Depressed Preschoolers with Bipolar Family History: A Group at High Risk for Later Switching to Mania?

Joan L. Luby, Christine Mrakotsky

Research output: Contribution to journalArticle

21 Scopus citations

Abstract

Earlier age of onset of an episode of depression and family history of bipolar disorder (FHBPD) are well known to be associated with increased rates of switching to mania in childhood major depressive disorder (MDD). These findings suggest that the youngest samples of depressed children who have FHBPD might be at very high risk for switching. The finding of a valid depressive syndrome in preschool children has raised the question of whether mania could also manifest at this early stage. We investigated FHBPD among three preschool study groups: a depressed group and two nondepressed comparison groups (attention deficit hyperactivity disorder/oppositional defiant disorder, no disorder). Increased FHBPD was found among the depressed group. Based on this, we explored whether the depressed subgroup with FHBPD (MDD + FHBPD) had a unique constellation of depressive symptoms compared to the depressed subgroup without FHBPD (MDD with no FHBPD). The MDD + FHBPD group was found to have an increased frequency of the MDD symptom of "restlessness and moves around a lot" as compared with the MDD with no FHBPD group. The question of whether this symptom could be an early precursor of later mania was explored. These findings taken together suggest that early risk factors for switching to mania may be present in a subgroup of depressed preschoolers. Longitudinal follow-up of depressed preschool samples to determine rates of switching to mania later in development is critical to determine whether such findings represent early risk factors. Future studies that directly investigate age-appropriate mania manifestations in preschool samples are now warranted.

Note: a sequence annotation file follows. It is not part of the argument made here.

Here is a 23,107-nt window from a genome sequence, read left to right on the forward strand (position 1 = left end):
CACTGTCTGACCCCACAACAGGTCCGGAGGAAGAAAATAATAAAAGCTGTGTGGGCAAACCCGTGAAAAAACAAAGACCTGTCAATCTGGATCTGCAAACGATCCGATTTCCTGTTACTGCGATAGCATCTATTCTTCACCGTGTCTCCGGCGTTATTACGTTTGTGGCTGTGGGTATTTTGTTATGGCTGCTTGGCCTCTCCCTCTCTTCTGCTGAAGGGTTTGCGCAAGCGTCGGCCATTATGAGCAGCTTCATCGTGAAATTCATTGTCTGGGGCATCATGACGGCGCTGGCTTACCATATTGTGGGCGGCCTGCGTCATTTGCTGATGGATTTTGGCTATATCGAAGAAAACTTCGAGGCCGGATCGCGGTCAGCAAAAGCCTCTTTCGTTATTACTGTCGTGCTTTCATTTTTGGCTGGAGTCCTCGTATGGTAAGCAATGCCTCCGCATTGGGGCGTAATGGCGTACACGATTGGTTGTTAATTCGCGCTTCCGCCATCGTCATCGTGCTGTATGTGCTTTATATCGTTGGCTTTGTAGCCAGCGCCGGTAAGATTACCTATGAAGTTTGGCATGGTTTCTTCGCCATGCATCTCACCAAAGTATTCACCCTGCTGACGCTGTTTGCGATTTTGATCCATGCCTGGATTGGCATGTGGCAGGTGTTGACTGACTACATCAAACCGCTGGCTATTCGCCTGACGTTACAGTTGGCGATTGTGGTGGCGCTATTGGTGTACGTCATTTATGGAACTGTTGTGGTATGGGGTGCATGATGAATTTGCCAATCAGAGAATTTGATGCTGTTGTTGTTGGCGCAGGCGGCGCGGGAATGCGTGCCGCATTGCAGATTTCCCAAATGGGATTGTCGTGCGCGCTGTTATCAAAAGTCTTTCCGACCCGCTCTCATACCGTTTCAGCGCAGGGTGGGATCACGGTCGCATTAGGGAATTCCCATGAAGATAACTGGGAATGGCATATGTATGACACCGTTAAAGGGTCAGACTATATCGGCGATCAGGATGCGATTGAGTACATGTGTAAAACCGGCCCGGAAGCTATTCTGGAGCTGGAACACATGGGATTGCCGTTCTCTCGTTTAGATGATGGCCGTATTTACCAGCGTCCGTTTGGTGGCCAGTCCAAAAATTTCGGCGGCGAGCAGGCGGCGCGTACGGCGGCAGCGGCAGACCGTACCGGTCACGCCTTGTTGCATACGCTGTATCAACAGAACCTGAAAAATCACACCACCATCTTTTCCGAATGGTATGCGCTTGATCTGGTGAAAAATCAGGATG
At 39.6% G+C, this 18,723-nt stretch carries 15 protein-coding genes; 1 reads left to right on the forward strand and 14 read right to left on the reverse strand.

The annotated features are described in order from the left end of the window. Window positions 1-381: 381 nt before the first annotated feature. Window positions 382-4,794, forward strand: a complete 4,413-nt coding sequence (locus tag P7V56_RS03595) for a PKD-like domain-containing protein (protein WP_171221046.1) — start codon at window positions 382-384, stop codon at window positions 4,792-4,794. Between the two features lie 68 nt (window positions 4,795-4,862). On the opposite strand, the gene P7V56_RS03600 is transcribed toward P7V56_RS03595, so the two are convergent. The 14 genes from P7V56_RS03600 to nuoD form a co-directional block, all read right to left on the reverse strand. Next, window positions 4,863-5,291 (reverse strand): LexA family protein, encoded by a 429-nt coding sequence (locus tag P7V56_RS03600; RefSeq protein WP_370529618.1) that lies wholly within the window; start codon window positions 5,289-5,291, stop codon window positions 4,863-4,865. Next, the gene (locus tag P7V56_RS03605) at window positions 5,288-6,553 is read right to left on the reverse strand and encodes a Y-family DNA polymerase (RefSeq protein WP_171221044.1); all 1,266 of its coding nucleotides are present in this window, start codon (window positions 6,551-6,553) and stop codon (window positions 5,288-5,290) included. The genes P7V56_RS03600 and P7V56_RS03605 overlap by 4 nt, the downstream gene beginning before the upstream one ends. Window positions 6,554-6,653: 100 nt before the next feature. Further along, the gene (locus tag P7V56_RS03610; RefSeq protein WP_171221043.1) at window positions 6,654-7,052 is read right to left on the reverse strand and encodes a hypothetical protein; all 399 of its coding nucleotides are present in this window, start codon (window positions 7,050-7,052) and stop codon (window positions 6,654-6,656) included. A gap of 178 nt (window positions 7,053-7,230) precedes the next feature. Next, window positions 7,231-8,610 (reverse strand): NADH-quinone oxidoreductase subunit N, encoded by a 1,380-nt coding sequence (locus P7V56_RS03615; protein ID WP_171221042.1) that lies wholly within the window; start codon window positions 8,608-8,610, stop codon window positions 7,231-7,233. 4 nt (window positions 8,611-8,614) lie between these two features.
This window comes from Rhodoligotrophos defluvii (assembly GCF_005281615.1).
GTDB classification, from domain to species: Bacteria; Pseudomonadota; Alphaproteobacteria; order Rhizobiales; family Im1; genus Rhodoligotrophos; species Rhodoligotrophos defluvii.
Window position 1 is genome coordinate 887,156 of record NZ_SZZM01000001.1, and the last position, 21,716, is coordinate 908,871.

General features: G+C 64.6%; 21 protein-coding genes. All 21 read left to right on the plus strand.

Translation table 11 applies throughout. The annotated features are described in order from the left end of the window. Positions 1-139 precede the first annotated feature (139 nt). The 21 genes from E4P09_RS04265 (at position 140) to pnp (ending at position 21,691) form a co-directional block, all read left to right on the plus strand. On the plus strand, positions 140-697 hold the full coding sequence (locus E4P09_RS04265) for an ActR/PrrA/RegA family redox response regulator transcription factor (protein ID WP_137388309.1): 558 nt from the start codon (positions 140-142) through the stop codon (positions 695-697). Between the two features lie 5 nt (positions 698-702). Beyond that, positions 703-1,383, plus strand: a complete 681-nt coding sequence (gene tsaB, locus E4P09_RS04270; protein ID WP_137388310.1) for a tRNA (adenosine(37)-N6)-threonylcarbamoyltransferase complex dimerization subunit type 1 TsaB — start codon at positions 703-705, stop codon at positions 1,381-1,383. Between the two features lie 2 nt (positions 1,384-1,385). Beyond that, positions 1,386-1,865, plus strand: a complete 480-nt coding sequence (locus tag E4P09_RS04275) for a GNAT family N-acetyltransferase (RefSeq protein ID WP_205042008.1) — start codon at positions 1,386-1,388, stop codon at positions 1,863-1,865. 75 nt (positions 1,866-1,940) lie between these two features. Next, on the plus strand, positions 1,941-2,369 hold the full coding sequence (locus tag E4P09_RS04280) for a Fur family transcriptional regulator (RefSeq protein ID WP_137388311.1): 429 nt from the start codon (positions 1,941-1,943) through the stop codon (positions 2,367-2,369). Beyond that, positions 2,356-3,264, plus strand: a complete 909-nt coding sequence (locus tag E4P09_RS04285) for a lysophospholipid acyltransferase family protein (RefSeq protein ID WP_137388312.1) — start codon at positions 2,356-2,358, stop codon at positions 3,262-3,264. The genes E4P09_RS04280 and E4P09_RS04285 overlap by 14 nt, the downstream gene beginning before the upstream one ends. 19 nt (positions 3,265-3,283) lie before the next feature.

Original languageEnglish
Pages (from-to)187-197
Number of pages11
JournalJournal of Child and Adolescent Psychopharmacology
Volume13
Issue number2
DOIs
StatePublished - Jan 1 2003

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